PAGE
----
Let the New Year Roll
January 20, 2021
So apparently this pandemic is putting otherwise even-keeled people at risk of going completely bonkers—from boredom, from claustrophobia, from too-much-togetherness, you name it. I heard about the phenomenon last spring, and I empathized with those suffering, but I didn’t feel it myself. Covid notwithstanding, work at the farm remained business as usual, and own my risk factor was neither up nor down. Fast forward to January, and it’s a different story. After a nothing burger of a holiday season, and a back-to-school send-off that wasn’t, I get it. I’m missing all the rituals that make winter the delightful season it normally is—the annual family ski trip, catching up with fellow growers at the NOFA conference, Friday night potlucks with our crew, quiet weekday mornings, sans kids, to plot the season ahead. But it could be worse. I have my health and I have my livelihood, and that makes me luckier than most. So let’s carry on.
Last week I completed the season’s seed order, a winter ritual that has undergone many changes over time. At its best, years ago, we had a crew of eight or more crowded around my dining room table, debating the merits of purple carrots or striped zucchini, for hours and hours on end. These sessions usually concluded with an epic potluck lunch. At its least glamorous, I tackled the job alone, not exactly surprised that in the same amount of time it took eight people to get through the Cs—cabbage, carrots, cucumbers—I could get through half the alphabet. The lunches, however, were far less memorable.
But no matter the crew, at the end, there was always a long spreadsheet to guide my annual call to the seed companies. This year, the crew consisted of Steve, Peter, and myself. Instead of starting with the As, we chose to limit our focus to the crops whose 2020 performance seemed less than stellar, and for which new varieties might make a difference. For lettuce, we added four new varieties, and we resolved to label each succession faithfully (easier said than done). For tomatoes, we dropped some low-yielding heirlooms in favor of higher-yielding hybrids. And for potatoes, we added several yellow varieties, at the expense of the reds and purples, because that’s what our customers seem to want. When the time came to call the seed companies, I was excited about our choices. What I wasn’t prepared for were shipping delays, backorders, limited quantities, and out-of-stock items. After my initial surprise, I realized it actually makes sense. It takes months, if not years, to cultivate a crop of seeds, so the seed companies would not have had enough time to adapt to the home gardening surge that began last spring. In fact, I’ll bet they’re agonizing over how much adjustment is even worth it, given that much of the surge could still be a flash in the pan. I don’t envy the balance they must strike as they manage limited inventories and the needs of their loyal customers. I am, however, grateful for their perennially positive customer service. When I’ve encountered one out-of-stock item too many, a friendly operator makes all the difference.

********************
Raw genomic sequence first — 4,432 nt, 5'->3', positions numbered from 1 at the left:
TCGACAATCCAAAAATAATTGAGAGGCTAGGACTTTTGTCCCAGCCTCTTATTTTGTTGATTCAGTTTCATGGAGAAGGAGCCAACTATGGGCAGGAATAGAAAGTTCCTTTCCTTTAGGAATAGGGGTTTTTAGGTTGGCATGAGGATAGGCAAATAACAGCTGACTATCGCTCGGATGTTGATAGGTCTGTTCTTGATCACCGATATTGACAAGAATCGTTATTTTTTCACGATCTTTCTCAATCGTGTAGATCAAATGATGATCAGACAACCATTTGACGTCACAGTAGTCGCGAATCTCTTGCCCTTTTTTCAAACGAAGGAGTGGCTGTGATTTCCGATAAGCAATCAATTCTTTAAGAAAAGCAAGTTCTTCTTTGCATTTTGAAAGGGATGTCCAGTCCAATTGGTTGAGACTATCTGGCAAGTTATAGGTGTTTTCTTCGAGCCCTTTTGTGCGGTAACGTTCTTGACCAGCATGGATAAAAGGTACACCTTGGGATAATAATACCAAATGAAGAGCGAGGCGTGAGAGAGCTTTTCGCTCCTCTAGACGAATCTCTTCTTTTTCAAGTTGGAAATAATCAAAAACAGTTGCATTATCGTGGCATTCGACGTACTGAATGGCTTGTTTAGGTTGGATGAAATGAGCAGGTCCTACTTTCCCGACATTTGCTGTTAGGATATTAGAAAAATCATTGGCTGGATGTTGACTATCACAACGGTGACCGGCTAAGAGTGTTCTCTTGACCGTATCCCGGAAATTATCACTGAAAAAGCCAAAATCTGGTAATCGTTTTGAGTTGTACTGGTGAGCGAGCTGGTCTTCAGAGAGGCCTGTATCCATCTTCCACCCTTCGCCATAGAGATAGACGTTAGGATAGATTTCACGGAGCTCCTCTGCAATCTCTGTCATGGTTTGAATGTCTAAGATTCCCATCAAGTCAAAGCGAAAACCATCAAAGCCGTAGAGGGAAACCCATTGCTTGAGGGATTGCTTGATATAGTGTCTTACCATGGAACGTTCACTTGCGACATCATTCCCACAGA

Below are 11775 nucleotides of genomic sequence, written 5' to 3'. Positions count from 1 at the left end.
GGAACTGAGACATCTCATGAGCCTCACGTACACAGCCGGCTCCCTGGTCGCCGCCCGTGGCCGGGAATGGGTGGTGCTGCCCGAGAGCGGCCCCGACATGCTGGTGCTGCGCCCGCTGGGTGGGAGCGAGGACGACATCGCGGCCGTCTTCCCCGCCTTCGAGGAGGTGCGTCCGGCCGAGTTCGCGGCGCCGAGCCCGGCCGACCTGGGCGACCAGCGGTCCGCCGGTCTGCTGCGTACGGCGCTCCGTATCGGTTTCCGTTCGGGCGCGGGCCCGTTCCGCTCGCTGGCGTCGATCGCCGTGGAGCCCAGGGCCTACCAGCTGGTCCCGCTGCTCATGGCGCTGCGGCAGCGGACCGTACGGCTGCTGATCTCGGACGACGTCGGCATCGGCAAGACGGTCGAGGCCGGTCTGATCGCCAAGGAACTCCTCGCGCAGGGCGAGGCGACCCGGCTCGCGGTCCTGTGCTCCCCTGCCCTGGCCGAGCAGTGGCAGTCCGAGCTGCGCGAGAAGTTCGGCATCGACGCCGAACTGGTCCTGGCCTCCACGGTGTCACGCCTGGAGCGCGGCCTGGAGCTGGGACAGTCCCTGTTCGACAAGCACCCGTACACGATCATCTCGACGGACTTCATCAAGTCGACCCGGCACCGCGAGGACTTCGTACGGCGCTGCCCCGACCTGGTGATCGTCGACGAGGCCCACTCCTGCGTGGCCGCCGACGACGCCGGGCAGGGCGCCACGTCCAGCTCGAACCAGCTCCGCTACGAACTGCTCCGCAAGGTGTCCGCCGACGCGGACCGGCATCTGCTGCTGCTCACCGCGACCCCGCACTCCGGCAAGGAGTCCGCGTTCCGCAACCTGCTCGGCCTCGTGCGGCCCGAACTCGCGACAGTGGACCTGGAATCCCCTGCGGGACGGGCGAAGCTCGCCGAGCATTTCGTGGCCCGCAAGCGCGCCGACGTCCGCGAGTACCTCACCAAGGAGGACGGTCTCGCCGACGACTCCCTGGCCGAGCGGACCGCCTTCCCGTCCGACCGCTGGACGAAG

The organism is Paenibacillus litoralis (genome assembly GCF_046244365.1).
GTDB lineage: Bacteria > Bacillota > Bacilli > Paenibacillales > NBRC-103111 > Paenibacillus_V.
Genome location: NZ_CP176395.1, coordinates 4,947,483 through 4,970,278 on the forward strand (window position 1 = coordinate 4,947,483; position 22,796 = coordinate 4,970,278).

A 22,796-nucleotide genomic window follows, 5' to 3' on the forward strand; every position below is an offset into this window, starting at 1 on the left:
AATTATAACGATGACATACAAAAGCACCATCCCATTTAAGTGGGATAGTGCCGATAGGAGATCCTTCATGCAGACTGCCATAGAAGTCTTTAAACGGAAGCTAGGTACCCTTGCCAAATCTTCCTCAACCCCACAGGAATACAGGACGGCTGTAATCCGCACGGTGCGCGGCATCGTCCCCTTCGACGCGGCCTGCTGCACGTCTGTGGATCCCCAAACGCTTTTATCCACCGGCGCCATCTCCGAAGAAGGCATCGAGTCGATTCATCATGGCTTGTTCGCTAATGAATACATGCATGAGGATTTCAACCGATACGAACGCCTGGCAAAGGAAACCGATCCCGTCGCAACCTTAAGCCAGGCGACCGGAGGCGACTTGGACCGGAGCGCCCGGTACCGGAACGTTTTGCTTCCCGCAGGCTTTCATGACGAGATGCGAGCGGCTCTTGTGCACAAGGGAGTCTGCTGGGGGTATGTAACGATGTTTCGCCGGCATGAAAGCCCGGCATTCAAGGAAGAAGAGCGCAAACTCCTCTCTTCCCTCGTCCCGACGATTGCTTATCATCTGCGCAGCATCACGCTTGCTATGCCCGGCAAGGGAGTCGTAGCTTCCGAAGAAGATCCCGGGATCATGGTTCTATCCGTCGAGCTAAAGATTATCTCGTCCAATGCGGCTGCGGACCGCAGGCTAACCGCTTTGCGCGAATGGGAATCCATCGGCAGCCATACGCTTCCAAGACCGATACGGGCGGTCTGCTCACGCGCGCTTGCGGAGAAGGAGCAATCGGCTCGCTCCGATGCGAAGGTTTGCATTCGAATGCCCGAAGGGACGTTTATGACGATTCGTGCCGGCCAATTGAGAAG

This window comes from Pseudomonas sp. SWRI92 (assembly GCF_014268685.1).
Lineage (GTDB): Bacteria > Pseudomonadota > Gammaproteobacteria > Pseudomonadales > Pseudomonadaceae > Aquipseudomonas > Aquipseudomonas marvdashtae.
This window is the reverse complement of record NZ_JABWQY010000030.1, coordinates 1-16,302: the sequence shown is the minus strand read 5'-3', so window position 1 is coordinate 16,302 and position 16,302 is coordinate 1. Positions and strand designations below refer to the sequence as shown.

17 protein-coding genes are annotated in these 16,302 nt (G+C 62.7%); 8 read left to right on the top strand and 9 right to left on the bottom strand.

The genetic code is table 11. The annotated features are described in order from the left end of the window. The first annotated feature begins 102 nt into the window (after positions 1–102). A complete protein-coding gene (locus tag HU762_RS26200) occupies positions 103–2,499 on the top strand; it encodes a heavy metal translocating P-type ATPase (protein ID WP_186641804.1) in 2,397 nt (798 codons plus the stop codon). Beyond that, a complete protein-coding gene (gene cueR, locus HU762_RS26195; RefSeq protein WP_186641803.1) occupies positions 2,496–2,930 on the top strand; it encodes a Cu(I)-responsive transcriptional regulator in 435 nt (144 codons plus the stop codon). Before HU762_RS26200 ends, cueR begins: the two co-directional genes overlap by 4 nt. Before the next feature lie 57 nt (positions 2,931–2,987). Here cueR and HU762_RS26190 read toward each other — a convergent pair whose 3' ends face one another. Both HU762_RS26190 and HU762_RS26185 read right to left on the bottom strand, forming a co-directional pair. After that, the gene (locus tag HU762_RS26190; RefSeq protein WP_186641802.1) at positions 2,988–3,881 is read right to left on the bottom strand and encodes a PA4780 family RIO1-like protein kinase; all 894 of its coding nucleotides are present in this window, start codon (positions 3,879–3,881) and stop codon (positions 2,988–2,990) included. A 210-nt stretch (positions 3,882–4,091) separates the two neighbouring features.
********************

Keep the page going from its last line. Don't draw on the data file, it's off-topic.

The farm itself continues to provide a respite from pandemic fatigue. We’ve already held one winter farm stand, and we have more scheduled in the upcoming weeks. I’ve also begun leading a series of winter walks through the fields where, contrary to what you might expect, there’s plenty to see. Observing the fields in the summer is like observing someone in their best evening wear, but observing in the fields in winter is like observing someone in their underwear. That is to say, both have their charms. The first walk, back in December, was informal and low-key, with only eight people in attendance. We surveyed the cover crop, visited the tractor implements, and discussed tillage reduction techniques. The second walk, in early January, drew 20-30 people, but it was still very informal, and followed much of the same path. Both walks made it all the way to Glenn’s orchard and Scheck Field (aka the garlic field), at the other end of the Old Bethpage Village Restoration. These fields are ordinarily off-limits to our visitors, because we don’t want to give the impression that our guests are trespassing through the museum. So it was nice, for a change, to show folks the far-flung fields that have taken on a near-mythical aura.
Unfortunately, the second walk probably won’t be remembered for cover crop or the orchard. Instead, it’ll be remembered for the small plane that crashed before our very eyes. We had almost returned to the Tin House when we heard a plane flying low over the dump across the street. We watched in disbelief as it turned sideways, and we heard the thud of the impact. Members of our group called 911 while others fanned out to search for the downed plane. We found it straddled on a fence just as two Nassau County police officers arrived. One officer passed a fire extinguisher to Patrick, a member of our group, who sprayed the smoking engine. The pilot was conscious and communicating, but pinned inside the plane. At this point, we simply had to wait for additional emergency workers. It probably took minutes, but it felt like hours. Eventually they did arrive, and our group reassembled back on our side of the street. We said a muted goodbye. Afterwards, I learned that the pilot was in stable condition. We wish him a complete recovery, and I hope that the next winter walk is a little less exciting.